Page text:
The aim of the module is to develop an enquiry on the Polar region of Antarctica focusing on Shackleton’s 1914–17 Endurance Expedition
Continuing with both human and physical geography learning, pupils now begin to interpret the position and significance of the Antarctic Circle. Using role play, pupils can appreciate a day in the life of an Antarctica research station via the use of a variety of existing research centres. Pupils map and locate their role play station on Antarctica. Use of teacher questioning, and wider research by pupils, encourages discussions regarding this as a fragile environment of temporal significance as differing time zones and daylight hours at the poles and how the tilt of the Earth affects this. Parallel to this, use of grid references and wider mapping activities will be used to locate research stations. Opportunities to link with research stations are offered here.
Do people live on Antarctica?
What is daily life like on Antarctica?
This lesson is designed to further develop the human geography element of Antarctica whilst drawing links to the extreme physical nature of this remote polar landscape.
Pose key questions for the lessons and show videos to introduce two case studies:
Case study one: The Penguin Post Office
Find out more (including a video) about the most remote post office - Port Lockroy.
Go to the Antarctic Heritage Trust website.
There are also clips from the BBC series ‘Penguin Post Office’ to introduce daily life.
Go to the BBC website.
Case study two: Scientists - British Antarctic Survey
British Antarctic Survey (BAS) is one of the world’s leading environmental research centres and is responsible for the UK’s national scientific activities in Antarctica. Go to the British Antarctic Survey website.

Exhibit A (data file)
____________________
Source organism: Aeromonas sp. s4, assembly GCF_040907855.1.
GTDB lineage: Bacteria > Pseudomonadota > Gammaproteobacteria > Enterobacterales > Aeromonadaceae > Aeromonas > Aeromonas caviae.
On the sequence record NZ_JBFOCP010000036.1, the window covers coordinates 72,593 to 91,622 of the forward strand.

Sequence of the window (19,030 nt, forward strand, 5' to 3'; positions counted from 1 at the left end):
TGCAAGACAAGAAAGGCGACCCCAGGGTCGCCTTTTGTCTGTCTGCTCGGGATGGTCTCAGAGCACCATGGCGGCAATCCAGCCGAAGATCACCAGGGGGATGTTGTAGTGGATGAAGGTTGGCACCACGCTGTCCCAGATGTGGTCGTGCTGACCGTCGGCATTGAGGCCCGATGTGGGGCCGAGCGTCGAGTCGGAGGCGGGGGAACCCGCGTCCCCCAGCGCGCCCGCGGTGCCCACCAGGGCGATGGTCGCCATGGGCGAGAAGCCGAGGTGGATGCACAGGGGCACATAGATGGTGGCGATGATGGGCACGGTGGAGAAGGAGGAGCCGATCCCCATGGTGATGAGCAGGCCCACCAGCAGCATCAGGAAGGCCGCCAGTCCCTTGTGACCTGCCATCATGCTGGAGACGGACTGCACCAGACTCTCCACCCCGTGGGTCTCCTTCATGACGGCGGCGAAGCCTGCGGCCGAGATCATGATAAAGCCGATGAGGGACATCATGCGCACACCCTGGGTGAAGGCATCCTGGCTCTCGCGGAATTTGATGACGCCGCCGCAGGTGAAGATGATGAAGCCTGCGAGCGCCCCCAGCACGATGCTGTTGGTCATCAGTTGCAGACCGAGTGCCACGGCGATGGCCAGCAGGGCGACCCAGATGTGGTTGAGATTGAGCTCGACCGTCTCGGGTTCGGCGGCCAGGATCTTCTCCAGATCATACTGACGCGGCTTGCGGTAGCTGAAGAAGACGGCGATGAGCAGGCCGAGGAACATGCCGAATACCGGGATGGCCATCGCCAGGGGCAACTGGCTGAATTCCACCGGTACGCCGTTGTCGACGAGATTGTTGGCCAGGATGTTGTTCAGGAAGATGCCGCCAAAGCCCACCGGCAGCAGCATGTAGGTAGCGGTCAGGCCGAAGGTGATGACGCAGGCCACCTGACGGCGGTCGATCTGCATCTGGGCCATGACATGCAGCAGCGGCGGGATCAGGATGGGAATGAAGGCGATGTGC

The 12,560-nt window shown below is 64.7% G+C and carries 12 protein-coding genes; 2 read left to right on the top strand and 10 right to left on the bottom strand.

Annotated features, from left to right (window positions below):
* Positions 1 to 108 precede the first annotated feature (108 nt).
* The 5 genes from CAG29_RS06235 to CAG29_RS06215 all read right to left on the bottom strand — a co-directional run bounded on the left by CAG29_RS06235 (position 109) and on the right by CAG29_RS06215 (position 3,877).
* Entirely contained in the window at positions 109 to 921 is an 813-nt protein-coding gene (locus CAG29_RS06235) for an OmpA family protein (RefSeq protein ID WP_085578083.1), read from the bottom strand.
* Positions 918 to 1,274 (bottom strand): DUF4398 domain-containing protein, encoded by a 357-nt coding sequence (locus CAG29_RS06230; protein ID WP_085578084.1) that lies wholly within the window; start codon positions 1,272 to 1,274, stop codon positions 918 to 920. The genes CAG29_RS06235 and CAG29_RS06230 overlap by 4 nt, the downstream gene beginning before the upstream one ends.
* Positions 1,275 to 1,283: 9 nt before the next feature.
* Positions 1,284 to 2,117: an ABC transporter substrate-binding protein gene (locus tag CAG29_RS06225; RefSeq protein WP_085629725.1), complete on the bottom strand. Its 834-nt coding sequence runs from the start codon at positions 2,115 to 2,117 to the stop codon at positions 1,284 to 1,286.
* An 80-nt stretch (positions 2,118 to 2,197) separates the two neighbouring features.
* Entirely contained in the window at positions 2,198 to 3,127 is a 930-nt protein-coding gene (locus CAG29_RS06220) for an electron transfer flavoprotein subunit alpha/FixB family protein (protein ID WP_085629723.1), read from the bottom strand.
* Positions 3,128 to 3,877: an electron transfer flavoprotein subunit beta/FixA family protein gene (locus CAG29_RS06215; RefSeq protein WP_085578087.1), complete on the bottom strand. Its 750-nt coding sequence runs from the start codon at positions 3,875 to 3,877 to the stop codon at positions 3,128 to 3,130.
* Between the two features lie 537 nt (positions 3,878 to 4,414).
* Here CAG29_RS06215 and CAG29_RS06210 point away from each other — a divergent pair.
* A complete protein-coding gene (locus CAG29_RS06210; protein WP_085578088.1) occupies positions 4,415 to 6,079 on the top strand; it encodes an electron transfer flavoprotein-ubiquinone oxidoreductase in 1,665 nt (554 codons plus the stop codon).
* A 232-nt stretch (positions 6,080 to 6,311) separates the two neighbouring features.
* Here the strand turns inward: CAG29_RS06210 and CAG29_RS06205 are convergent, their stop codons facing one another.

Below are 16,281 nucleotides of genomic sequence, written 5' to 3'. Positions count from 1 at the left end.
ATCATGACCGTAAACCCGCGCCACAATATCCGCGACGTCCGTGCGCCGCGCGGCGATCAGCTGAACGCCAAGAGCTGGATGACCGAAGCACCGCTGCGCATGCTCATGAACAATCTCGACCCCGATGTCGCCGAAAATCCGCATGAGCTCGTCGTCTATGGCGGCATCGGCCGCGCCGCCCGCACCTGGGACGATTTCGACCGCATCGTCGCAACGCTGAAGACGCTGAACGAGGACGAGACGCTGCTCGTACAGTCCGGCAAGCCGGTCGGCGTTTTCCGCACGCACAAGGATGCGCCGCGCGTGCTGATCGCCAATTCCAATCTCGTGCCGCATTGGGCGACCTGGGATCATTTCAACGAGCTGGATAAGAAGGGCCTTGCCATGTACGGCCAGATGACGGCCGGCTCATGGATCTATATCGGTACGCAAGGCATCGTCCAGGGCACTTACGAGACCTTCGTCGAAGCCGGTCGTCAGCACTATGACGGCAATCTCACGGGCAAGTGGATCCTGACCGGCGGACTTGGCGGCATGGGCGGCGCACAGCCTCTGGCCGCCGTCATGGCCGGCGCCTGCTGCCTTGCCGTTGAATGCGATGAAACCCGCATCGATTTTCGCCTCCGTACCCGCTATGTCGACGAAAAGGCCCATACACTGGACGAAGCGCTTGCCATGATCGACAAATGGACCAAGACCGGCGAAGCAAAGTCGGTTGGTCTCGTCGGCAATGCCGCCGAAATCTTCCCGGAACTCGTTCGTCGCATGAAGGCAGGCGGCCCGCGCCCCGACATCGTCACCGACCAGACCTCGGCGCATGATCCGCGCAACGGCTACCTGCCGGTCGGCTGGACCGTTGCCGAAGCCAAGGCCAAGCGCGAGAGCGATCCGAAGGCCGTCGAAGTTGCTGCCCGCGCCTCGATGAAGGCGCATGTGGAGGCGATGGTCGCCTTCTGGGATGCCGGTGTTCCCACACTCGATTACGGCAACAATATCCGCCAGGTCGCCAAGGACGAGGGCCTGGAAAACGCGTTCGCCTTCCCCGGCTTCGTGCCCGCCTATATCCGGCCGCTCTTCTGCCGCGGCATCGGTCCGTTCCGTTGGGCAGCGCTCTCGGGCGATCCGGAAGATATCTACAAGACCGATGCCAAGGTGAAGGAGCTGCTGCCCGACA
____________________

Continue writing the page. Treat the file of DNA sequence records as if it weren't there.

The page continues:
Once pupils have gained an understanding of how humans live on Antarctica (but not for extended periods of time) they are able to take on the role of a person living in this extreme environment.
The focus here is role play and exploring daily life on Antarctica. Using role play, pupils can create a ‘day in the life’ of an Antarctica research station based on the sources already introduced. The aim is to get pupils to consider the unique human geography of Antarctica and how different industries (tourist and scientific) function in this environment. This includes thinking about housing, food, and animal management in relation to the extremes of temperature and seasonal changes.
Pupils should map and locate their ‘role play’ research station on the map. Use of teacher questioning and wider research by pupils, encourages discussions regarding this as a fragile environment of temporal significance, differing time zones and daylight hours at the poles and how the tilt of the Earth affects this.
Pupils can also use the postcard template to write a short account of their ‘research station experience’ that reflects what they have learnt about life in Antarctica. These can be added to the ‘research station’ corner or display produced in the classroom.
See example of pupils’ images of how a role play area could look in a classroom.
Summary of the main British Antarctic Survey (BAS) research stations. Go to the British Antarctic Survey website.
Suggested areas of focus for role play, written work or ‘making’ activities. Go to links below on the British Antarctic Survey website.
Daily life - Food, clothing, health, communications
Research stations – Location of stations and facilities in Antarctica
Research ships - RRS James Clark Ross and RRS Ernest Shackleton
Artists and writers – Consider why records such as this are so important (link to Endurance artist Marston and photographer Hurley)
Diaries – Consider why records such as this are so important
Camping - Living in tents in the Antarctic
Aircraft and vehicles – Transport links e.g. aeroplanes, skidoos, sno-cats, cranes, tractors
Research activities – What are the scientists looking at and for?
Teachers should provide feedback on choice of location within Antarctica for their ‘research’ station and think about how contemporary human experience, of living and learning in Antarctica, is different to that of Ernest Shackleton and the Endurance expedition experience.
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